Data Privacy just officially became a massive financial liability for Social Media!

How many of us woke up to the news of a 1.5% dip in the stock market today? This is primarily due to the outfall of Cambridge Analytica’s illicit use of profile data from Facebook. Of course, the illegality, as far as Facebook is concerned is for holding data that Cambridge Analytica said they had voluntarily removed from their servers years before. The current fallout to Facebook (down 7% today) is not for the potentially catastrophic end use of that data if proven to have been used in electioneering, which Cambridge Alaytica is under investigation in the UK for swinging the Brexit vote as well as in the US for helping elect Trump, who paid handsomely ($6M) to get access to their user-profile centered analyses.

Admittedly, with #deletefacebook trending up a storm on Twitter (of all places), there is a little bit of schadenfreude aimed at greedy Facebook ad executives baked into that 400 point drop in the Dow, but at its heart is an international call for better regulation of the deeply personal data that is housed and sold by Facebook and other tech giants. In this instance, the data policies that are in the limelight are two of the most problematic for Facebook: third party sharing/housing of data, and using research as a means for data acquisition. The research use of Facebook data is definitely tarnished

The market volatility and the fact that Facebook actually lost daily users last quarter in the US, some of which was attributable to data privacy concerns from their user base, highlights the need for more secure third party data use policies. These are exactly the reason why, even if you delete your profile, the data can live on (indefinitely) on the servers of third party vendors without known/feasible recourse by the Facebook users to demand the deletion of this data. And their privacy policy makes this clear, though it is a difficult read to figure that out.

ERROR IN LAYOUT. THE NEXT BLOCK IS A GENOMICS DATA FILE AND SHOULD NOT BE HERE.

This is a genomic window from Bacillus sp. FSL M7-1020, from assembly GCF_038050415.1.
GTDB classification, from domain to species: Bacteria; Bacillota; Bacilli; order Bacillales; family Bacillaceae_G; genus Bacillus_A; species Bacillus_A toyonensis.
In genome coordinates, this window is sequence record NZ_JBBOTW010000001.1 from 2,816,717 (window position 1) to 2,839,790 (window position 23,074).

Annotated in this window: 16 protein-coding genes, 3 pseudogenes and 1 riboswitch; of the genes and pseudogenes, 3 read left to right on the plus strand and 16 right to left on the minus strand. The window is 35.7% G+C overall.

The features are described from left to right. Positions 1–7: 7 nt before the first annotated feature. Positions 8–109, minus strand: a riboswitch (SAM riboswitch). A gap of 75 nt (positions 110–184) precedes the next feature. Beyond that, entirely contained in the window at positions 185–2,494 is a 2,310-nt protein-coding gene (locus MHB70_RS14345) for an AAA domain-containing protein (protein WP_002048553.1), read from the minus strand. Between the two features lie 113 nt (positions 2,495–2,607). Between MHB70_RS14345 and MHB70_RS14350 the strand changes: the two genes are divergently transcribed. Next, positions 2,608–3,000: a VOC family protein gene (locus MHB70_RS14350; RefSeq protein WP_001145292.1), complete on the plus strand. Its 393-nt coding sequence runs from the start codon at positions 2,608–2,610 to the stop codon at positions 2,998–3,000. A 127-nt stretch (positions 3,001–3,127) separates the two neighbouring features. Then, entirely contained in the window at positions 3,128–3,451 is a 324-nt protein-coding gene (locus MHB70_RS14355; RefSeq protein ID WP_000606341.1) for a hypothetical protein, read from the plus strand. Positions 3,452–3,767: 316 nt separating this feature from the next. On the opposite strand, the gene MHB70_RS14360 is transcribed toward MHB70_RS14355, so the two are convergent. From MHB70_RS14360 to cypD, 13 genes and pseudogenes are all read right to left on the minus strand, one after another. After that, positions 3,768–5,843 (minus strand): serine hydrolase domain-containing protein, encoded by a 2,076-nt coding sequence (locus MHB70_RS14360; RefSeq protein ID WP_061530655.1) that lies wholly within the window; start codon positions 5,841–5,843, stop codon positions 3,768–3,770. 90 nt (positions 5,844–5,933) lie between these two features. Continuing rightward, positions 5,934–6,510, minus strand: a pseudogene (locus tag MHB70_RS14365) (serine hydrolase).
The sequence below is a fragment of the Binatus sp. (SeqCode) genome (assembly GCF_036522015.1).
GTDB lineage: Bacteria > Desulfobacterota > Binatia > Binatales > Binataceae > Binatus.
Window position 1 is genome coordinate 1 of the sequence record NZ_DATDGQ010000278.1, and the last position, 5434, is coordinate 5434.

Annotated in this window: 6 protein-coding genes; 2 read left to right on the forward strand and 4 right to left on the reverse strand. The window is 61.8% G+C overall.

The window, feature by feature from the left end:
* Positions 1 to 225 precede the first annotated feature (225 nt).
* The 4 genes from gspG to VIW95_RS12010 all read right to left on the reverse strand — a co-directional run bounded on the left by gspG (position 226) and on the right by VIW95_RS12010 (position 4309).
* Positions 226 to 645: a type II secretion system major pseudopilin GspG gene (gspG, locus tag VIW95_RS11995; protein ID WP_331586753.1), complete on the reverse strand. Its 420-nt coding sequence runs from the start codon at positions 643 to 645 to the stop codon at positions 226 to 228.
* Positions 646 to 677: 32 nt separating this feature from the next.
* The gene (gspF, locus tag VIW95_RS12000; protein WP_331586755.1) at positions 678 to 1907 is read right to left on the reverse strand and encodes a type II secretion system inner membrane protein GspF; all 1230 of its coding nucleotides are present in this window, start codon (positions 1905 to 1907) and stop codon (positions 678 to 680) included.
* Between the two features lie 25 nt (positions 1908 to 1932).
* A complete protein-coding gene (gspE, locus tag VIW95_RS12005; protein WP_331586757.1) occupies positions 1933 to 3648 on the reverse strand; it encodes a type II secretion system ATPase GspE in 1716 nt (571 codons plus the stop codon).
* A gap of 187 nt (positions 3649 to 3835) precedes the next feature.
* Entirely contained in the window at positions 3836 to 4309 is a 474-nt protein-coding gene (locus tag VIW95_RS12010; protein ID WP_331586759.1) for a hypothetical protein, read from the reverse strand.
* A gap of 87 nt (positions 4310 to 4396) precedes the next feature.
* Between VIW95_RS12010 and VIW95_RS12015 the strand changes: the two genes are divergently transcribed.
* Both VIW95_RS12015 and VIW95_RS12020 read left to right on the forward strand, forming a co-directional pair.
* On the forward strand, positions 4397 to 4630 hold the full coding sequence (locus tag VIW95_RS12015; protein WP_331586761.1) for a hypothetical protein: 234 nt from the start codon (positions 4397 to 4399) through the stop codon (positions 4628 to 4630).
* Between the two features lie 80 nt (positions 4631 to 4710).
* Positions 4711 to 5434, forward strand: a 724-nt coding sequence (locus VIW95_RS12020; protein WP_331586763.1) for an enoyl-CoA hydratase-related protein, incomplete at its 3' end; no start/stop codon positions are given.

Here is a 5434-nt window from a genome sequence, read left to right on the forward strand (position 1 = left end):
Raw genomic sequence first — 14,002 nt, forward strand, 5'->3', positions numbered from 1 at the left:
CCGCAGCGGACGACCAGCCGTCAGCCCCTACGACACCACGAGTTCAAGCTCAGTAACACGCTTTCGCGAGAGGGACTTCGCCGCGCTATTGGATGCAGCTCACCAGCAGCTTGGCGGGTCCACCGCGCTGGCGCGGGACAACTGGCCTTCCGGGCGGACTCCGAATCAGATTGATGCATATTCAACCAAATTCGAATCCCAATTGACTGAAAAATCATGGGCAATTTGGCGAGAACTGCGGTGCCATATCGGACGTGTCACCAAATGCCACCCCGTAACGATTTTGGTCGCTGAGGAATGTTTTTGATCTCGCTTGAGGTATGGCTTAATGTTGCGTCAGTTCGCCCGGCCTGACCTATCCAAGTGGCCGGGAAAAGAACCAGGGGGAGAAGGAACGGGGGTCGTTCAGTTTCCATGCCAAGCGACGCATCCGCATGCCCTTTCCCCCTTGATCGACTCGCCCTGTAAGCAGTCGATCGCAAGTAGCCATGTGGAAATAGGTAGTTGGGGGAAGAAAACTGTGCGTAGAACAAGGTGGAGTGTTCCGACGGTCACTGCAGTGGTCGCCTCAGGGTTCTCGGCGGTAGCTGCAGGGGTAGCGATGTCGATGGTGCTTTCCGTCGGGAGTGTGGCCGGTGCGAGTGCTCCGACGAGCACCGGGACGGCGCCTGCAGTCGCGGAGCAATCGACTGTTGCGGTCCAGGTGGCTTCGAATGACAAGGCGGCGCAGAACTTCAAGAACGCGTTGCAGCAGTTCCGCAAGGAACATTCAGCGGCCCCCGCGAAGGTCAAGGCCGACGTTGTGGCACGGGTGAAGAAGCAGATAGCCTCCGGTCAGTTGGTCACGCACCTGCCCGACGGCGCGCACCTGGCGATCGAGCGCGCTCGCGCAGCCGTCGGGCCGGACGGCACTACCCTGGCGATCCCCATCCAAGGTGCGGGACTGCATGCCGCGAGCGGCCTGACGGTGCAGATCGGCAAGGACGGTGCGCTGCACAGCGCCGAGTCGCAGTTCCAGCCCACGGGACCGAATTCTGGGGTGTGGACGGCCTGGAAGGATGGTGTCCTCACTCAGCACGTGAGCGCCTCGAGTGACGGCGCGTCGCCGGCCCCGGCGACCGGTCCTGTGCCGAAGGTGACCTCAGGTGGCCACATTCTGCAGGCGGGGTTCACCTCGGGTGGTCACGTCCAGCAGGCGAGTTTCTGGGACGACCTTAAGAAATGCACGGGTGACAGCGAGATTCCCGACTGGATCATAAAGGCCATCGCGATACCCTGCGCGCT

Facebook’s outsized market value is based in a great part on their ability to aggregate their users’ personal data and freely sell it as desired. The European Union’s upcoming May 25th deadline to implement the General Dat Protection Regulations is likely to help push the needle towards more control of data deletion and usage by third parties in Europe, and it is exactly the specter of potentially farther reaching regulation about data usage that dragged down the market today and will ultimately lower Facebook’s value if more regulation comes about. The big question is whether Facebook and other large data acquiring companies will be able to balance their voracious profit motive and inherent need to sell our data with the ability to help protect our privacy, and/or whether heavy handed government tactics can achieve that second goal for them?